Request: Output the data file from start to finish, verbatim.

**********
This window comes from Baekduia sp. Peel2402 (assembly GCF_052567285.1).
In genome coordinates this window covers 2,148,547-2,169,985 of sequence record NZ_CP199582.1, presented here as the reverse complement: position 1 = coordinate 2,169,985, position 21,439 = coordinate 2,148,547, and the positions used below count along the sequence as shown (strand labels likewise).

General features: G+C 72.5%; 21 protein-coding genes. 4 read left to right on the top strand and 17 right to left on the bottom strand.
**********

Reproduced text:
This window comes from Baekduia sp. Peel2402 (assembly GCF_052567285.1).
In genome coordinates this window covers 2,148,547-2,169,985 of sequence record NZ_CP199582.1, presented here as the reverse complement: position 1 = coordinate 2,169,985, position 21,439 = coordinate 2,148,547, and the positions used below count along the sequence as shown (strand labels likewise).

General features: G+C 72.5%; 21 protein-coding genes. 4 read left to right on the top strand and 17 right to left on the bottom strand.